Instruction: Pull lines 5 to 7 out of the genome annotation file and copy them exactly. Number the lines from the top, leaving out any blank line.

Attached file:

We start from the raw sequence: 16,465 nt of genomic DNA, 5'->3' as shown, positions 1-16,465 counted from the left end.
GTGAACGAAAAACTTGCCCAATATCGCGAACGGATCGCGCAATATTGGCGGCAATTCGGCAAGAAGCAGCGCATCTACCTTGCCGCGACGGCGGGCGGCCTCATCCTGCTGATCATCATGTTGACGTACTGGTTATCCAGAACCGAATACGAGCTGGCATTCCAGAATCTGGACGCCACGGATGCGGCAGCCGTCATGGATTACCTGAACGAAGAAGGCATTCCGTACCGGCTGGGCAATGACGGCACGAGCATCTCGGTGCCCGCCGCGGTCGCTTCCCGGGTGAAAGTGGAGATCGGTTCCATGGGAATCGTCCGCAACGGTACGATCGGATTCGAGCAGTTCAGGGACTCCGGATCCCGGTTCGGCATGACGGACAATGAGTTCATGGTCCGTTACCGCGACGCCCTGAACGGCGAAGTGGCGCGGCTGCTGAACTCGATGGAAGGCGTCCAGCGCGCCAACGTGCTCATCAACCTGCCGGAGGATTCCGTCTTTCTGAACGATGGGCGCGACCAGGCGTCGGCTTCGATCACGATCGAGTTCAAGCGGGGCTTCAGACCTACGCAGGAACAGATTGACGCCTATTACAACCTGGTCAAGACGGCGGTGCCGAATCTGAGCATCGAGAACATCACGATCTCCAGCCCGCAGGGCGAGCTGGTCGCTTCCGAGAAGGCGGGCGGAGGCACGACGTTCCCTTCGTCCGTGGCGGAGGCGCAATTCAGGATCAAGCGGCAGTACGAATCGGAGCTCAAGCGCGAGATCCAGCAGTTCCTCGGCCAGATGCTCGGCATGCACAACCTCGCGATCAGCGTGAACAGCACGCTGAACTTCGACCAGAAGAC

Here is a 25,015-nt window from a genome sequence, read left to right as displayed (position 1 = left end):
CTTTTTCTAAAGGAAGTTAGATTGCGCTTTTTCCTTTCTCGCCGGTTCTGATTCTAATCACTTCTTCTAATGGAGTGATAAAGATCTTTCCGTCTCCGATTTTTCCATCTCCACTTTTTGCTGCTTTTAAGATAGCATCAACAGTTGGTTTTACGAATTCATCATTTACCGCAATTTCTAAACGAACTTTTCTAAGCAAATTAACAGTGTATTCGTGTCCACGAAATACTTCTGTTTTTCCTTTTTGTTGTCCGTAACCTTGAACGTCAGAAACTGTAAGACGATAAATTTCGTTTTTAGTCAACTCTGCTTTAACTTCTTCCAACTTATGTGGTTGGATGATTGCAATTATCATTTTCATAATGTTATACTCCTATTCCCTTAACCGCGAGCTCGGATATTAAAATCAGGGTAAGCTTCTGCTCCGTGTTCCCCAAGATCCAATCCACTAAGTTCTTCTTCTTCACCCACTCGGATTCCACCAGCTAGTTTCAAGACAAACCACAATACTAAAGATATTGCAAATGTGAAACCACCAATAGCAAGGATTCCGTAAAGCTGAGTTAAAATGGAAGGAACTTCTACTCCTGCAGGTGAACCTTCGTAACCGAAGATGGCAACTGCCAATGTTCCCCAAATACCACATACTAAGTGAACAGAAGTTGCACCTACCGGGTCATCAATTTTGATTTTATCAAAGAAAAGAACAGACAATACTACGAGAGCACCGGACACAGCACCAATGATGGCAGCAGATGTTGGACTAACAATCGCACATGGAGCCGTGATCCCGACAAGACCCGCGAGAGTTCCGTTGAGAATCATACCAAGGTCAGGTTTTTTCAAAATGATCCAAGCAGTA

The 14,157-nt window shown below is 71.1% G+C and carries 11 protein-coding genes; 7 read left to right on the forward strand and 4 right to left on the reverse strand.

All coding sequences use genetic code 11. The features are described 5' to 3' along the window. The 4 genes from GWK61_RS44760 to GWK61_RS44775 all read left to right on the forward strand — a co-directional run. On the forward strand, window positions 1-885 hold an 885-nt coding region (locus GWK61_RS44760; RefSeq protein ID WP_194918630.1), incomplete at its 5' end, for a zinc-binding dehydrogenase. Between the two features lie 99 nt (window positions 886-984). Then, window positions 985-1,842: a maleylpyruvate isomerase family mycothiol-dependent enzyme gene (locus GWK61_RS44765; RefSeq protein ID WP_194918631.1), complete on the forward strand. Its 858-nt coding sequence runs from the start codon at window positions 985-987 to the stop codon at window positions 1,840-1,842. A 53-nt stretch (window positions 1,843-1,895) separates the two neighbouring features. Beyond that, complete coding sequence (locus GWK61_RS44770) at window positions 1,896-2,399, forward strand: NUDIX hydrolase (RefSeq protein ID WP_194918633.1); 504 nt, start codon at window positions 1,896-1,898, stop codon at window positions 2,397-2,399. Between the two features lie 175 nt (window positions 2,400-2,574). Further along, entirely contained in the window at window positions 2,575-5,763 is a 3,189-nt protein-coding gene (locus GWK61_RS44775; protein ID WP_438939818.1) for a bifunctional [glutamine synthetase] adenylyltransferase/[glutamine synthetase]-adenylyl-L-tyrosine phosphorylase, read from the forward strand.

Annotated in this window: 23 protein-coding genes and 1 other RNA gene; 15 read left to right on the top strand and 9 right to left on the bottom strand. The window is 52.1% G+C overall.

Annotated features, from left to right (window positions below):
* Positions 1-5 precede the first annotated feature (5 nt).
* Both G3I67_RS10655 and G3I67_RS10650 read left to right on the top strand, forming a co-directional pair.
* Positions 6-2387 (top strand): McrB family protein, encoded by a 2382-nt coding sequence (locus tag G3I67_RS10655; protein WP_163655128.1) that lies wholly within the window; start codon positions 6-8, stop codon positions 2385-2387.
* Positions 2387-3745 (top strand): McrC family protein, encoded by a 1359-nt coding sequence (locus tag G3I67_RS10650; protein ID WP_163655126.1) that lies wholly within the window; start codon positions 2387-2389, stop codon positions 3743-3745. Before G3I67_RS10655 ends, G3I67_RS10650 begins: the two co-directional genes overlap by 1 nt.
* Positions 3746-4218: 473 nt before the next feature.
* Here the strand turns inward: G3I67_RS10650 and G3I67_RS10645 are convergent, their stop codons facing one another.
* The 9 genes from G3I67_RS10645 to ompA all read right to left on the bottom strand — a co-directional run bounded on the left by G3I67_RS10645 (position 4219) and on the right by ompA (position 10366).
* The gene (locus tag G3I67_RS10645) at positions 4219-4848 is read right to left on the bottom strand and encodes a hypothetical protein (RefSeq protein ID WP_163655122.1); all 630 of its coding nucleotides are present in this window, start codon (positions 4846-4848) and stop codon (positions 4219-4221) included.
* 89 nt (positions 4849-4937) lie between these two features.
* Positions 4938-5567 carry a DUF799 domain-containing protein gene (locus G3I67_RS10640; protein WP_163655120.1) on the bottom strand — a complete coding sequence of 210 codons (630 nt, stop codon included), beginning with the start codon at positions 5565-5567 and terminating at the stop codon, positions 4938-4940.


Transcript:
The 14,157-nt window shown below is 71.1% G+C and carries 11 protein-coding genes; 7 read left to right on the forward strand and 4 right to left on the reverse strand.

All coding sequences use genetic code 11. The features are described 5' to 3' along the window. The 4 genes from GWK61_RS44760 to GWK61_RS44775 all read left to right on the forward strand — a co-directional run. On the forward strand, window positions 1-885 hold an 885-nt coding region (locus GWK61_RS44760; RefSeq protein ID WP_194918630.1), incomplete at its 5' end, for a zinc-binding dehydrogenase. Between the two features lie 99 nt (window positions 886-984). Then, window positions 985-1,842: a maleylpyruvate isomerase family mycothiol-dependent enzyme gene (locus GWK61_RS44765; RefSeq protein ID WP_194918631.1), complete on the forward strand. Its 858-nt coding sequence runs from the start codon at window positions 985-987 to the stop codon at window positions 1,840-1,842. A 53-nt stretch (window positions 1,843-1,895) separates the two neighbouring features. Beyond that, complete coding sequence (locus GWK61_RS44770) at window positions 1,896-2,399, forward strand: NUDIX hydrolase (RefSeq protein ID WP_194918633.1); 504 nt, start codon at window positions 1,896-1,898, stop codon at window positions 2,397-2,399. Between the two features lie 175 nt (window positions 2,400-2,574). Further along, entirely contained in the window at window positions 2,575-5,763 is a 3,189-nt protein-coding gene (locus GWK61_RS44775; protein ID WP_438939818.1) for a bifunctional [glutamine synthetase] adenylyltransferase/[glutamine synthetase]-adenylyl-L-tyrosine phosphorylase, read from the forward strand.

Annotated in this window: 23 protein-coding genes and 1 other RNA gene; 15 read left to right on the top strand and 9 right to left on the bottom strand. The window is 52.1% G+C overall.